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TENNIS TIPS: The elusive service toss

July 25, 2013
By JAK BEARDSWORTH ( , Lake Placid News

The service toss is not to be taken for granted. It's very much a triggering element in achieving a fluid service motion, and managing it is trickier than it looks.

Even the pros struggle with it - exclusively nerves at that level - occasionally aborting serves at the last moment, catching the toss and starting over. "Sorry mate."

Yet, consciously embracing last moment toss reads - dictating whether or not you'll pull the trigger - is a guaranteed rhythm buster and an all-around bad idea. To be an effective server you must be fully committed to completely letting go once the service motion has begun.

Article Photos

Photo by Shaun Ondak
Jak Beardsworth demonstrates the ideal service toss technique.

Only the very worst, completely unhittable tosses should be caught, and then only on a spontaneous basis. Small in-serve adjustments are still more than doable on slightly errant tosses. Plus, playing in the wind often makes that a necessity

Note: Incessant toss catching invites legitimate protests from annoyed, rightly so, receivers.

But club player tossing yips are mostly because of poor technique.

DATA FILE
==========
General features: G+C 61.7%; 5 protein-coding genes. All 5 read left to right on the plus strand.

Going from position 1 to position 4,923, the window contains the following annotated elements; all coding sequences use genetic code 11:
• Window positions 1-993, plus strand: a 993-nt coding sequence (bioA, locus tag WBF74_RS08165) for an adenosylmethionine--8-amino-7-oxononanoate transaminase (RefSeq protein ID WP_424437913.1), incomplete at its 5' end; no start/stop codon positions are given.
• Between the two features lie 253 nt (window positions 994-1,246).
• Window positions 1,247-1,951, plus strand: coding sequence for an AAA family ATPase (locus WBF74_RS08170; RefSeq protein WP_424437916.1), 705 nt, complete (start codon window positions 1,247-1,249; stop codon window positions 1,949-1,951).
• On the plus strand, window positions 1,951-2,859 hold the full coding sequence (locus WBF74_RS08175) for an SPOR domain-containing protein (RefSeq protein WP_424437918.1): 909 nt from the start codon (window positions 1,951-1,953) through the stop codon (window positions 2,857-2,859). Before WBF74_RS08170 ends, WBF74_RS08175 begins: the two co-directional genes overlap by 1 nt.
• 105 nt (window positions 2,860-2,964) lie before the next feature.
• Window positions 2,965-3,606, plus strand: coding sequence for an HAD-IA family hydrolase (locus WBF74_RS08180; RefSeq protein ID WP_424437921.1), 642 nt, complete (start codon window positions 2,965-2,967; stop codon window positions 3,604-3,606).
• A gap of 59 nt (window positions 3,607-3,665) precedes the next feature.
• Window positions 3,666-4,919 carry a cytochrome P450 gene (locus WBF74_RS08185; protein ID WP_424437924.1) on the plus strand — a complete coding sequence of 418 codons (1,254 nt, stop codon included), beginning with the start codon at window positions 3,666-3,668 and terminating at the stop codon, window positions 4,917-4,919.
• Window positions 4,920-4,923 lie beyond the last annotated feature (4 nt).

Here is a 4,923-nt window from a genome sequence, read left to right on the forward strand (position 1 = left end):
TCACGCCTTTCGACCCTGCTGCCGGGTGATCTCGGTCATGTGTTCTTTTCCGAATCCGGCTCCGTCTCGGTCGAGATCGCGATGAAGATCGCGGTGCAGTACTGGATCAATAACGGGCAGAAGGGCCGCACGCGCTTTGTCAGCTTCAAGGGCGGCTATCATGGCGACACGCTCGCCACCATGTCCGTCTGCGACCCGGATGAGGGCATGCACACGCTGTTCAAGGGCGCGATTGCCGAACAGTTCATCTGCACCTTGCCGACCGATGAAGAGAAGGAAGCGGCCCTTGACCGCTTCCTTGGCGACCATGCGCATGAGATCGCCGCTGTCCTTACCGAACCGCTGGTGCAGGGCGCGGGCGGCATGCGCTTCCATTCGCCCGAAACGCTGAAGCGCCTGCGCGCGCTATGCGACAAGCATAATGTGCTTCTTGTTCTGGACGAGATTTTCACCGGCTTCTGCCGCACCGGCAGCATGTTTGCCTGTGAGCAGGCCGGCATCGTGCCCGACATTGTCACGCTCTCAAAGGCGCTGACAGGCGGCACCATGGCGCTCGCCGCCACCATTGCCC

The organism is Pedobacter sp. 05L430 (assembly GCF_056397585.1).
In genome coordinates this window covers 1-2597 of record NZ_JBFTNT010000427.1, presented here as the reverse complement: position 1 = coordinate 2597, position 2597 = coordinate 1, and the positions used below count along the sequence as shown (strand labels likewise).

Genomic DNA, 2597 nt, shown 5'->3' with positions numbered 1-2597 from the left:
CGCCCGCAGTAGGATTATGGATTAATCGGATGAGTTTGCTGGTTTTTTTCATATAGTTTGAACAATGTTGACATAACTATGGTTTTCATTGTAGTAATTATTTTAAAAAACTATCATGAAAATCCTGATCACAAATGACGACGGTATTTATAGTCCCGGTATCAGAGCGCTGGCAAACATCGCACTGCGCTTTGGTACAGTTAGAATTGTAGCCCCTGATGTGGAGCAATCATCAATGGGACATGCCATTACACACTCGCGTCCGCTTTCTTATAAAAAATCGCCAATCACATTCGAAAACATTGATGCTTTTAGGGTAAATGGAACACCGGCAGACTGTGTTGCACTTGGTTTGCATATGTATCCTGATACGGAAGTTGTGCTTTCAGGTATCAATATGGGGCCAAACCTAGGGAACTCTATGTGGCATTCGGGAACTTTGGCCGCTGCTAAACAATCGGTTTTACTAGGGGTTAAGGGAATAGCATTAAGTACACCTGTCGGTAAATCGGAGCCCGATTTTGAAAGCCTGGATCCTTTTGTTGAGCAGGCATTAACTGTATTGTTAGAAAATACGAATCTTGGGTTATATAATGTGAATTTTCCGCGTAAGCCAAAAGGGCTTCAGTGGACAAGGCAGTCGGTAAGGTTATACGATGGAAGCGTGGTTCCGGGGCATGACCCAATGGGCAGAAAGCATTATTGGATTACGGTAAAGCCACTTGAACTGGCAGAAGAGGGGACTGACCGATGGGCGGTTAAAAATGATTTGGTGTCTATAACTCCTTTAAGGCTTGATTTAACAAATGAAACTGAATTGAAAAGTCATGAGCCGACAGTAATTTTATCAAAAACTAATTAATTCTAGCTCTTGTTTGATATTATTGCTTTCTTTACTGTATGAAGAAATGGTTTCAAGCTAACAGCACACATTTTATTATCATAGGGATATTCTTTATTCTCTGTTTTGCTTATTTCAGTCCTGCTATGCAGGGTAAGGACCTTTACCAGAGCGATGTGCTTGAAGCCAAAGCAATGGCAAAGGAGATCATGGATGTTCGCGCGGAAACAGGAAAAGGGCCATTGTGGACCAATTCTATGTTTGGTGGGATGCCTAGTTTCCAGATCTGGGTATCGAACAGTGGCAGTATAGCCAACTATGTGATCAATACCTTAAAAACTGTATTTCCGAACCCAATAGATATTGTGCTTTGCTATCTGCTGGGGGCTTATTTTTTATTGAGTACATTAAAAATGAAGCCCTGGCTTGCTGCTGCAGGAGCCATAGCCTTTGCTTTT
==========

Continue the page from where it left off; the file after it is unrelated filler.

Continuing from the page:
Tossing technique? Yes, there's even technique on the toss itself, paramount in setting the table for an effective serve.

In the accompanying image you can see that I've fully extended my tossing arm up-and-out through its full range of motion - versus the sudden alligator arm quick flips exhibited by too many - before releasing the ball open handed.

In the serve ready position, and into the ritual stage as well, the tossing arm should be bent at the elbow or in close proximity to the body - with the ball resting against the strings at the racket's throat, not ram rod straight already extending well in front.

Hold the ball lightly, finger tips only - not completely enveloped in your hand - in a neutral anatomical position that replicates the way your arm would naturally hang by your side. Definitely not palm up.

Using your arm's own swing weight inertia, nothing more, the ball is placed high enough to accommodate a fully extended racket reach. That up and outward toss motion that's produced, away from the body, insures that inviting in front toss.

At the release point, the trick is to open your hand (see image), versus rolling the ball off your fingertips. This eliminates any complicating spin, resulting in a knuckleball consistently right where you want it.

Serve 'em up.

Do your best. Always aspire higher. Love the game.


Jak Beardsworth, USPTA, is based at the Crowne Plaza-Lake Placid Club, and is available for adult and junior lessons by appointment:, 941-626-0097,



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